The group, a Zaidi Shiite movement that’s been fighting Yemen’s Sunni-majority government since the early 2000s, recently launched a series of attacks on commercial vessels in the Red Sea which have disrupted global trade.
After weeks of attacks against commercial ships in the Red Sea, Yemen’s Houthi rebels are now at the centre of rising tensions in the Middle East which threatens to extend the Israel-Hamas war to a regional conflict.
But who are the Houthis?
The Houthis are an armed political and religious group which identifies with Yemen’s Shia Muslim minority, the Zaidis. Along with Hamas and Lebanon’s Hezbollah, the group has positioned itself against Israel, the US and the West.
The group was founded in the 1990s by Hussein al-Houthi, but the first time most of the world heard about the group’s existence was in the early 2000s, when it fought against Yemen’s long-time authoritarian president Ali Abdullah Saleh.
In 2011, during the Arab Spring, Saleh handed over power to his deputy Abdrabbuh Mansour Hadi. It was during Hadi’s troubled government that, in 2014, the Iran-backed Houthi rebels swept down from their northern stronghold in Yemen and seized the capital Sanaa.
In 2015, the group forced Hadi to flee abroad after seizing part of the country. This move triggered a reaction from Saudi Arabia, which feared the installment of a Houthi government that they thought would become essentially a satellite of Iran.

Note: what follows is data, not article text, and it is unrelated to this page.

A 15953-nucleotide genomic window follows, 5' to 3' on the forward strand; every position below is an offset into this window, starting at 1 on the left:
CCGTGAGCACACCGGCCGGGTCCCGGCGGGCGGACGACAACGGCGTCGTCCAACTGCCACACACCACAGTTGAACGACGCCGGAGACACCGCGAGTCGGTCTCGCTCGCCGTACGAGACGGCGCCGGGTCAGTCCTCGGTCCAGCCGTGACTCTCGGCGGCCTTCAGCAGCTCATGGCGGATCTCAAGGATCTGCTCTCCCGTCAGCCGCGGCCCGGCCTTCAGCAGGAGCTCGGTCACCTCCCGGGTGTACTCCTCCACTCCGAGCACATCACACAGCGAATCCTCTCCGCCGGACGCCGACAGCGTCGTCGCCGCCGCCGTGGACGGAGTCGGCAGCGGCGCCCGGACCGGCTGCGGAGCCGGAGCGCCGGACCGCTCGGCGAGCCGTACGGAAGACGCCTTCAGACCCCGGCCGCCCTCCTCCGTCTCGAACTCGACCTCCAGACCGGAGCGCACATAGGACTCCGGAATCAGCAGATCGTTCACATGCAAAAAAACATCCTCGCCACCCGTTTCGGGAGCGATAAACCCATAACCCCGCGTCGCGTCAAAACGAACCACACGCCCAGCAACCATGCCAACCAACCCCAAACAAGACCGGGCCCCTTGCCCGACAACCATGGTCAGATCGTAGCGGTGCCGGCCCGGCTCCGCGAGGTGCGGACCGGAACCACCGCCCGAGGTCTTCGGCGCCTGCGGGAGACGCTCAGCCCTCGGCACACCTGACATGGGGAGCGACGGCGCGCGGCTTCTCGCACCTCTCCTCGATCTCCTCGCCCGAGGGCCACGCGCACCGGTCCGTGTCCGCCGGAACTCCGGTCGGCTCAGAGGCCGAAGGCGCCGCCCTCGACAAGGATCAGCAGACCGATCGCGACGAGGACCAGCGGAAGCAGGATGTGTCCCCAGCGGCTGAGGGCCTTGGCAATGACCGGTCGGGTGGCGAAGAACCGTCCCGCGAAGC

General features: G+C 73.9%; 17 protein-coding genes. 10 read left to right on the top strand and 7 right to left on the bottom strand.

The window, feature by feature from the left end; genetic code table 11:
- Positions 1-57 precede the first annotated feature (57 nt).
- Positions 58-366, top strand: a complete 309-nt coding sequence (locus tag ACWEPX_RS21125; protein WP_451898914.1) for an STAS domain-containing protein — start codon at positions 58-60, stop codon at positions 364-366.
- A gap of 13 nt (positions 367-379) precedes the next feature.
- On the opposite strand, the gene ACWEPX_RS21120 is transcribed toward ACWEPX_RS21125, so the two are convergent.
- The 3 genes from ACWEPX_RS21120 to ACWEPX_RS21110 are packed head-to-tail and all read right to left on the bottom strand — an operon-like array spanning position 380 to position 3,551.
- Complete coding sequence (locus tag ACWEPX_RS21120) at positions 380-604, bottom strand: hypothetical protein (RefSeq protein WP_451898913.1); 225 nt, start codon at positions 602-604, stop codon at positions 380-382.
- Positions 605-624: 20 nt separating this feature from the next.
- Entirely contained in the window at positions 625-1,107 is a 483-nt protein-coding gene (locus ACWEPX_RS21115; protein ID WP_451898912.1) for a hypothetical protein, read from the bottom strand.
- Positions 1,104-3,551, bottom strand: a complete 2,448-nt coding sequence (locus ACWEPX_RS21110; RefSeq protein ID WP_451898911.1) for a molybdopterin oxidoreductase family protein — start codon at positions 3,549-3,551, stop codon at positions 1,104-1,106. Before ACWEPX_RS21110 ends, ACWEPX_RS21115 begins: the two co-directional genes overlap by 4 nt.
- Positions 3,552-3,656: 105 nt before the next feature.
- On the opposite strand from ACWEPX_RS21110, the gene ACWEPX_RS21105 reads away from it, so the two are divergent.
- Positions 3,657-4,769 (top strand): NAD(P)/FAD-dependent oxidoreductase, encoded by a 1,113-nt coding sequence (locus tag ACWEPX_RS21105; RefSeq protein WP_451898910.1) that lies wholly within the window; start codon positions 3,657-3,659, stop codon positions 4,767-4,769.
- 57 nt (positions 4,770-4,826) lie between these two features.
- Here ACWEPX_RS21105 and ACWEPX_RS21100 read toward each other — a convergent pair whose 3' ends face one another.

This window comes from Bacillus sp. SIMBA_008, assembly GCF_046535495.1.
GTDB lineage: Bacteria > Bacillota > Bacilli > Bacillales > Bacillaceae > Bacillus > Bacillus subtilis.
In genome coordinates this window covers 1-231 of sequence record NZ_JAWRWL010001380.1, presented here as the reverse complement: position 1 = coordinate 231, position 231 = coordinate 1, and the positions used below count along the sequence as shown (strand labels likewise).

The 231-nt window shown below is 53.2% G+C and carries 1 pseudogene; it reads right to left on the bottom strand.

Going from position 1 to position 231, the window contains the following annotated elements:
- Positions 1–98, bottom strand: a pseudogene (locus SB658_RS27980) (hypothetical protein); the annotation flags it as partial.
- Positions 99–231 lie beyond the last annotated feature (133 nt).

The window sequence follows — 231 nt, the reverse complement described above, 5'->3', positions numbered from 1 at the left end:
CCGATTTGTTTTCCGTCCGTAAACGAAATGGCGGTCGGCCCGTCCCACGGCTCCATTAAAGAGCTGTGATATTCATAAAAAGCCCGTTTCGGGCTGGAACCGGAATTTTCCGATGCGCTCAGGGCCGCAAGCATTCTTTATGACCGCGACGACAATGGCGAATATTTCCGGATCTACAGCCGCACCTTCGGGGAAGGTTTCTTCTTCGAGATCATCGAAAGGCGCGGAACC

In the same year, a Saudi-led coalition intervened to try to restore Yemen’s exiled, internationally-recognised government to power, but the conflict eventually ended in a proxy war between Saudi Arabia and Iran.
The war in Yemen lasted years and ravaged the country, the world’s poorest Arab nation, killing 150,000 people including civilians and fighters and creating a humanitarian disaster. The war ended in a ceasefire more than a year ago, but permanent peace has not yet been achieved.
The current leader of the Houthis is the brother of the group’s founder, Abdul Malik al-Houthi.
What is happening now?
While the Houthis have sporadically attacked vessels in the Red Sea, the group has ramped up its assaults on commercial ships since an Israeli strike hit a hospital in Gaza on 17 October, killing and injuring many civilians.
The Houthis claim they won’t stop disrupting trade in the Red Sea until there is a permanent ceasefire in Gaza, saying they’re targeting vessels that are Israeli-flagged, owned or operated. But only a few of the ships attacked have direct links to Israel.
Iran has denied involvement in the attacks.
Last week, US and British warships and aircraft fired missiles at Houthi targets in Yemen, justifying their attacks as retaliation for the group’s relentless assaults of ships in the Red Sea despite warnings from Washington.
The US had previously avoided striking back, with President Joe Biden repeatedly saying he feared an unwanted escalation of the war in the Middle East. But on Tuesday last week the Houthis launched their largest-ever barrage of 18 one-way attack drones, anti-ship cruise missiles and an anti-ship ballistic missile at several international commercial vessels and warships in the Red Sea – forcing the US to respond militarily.
According to the Houthis, the American and British strikes killed five of their forces and wounded six. The group has refused to stand down and has pledged to retaliate.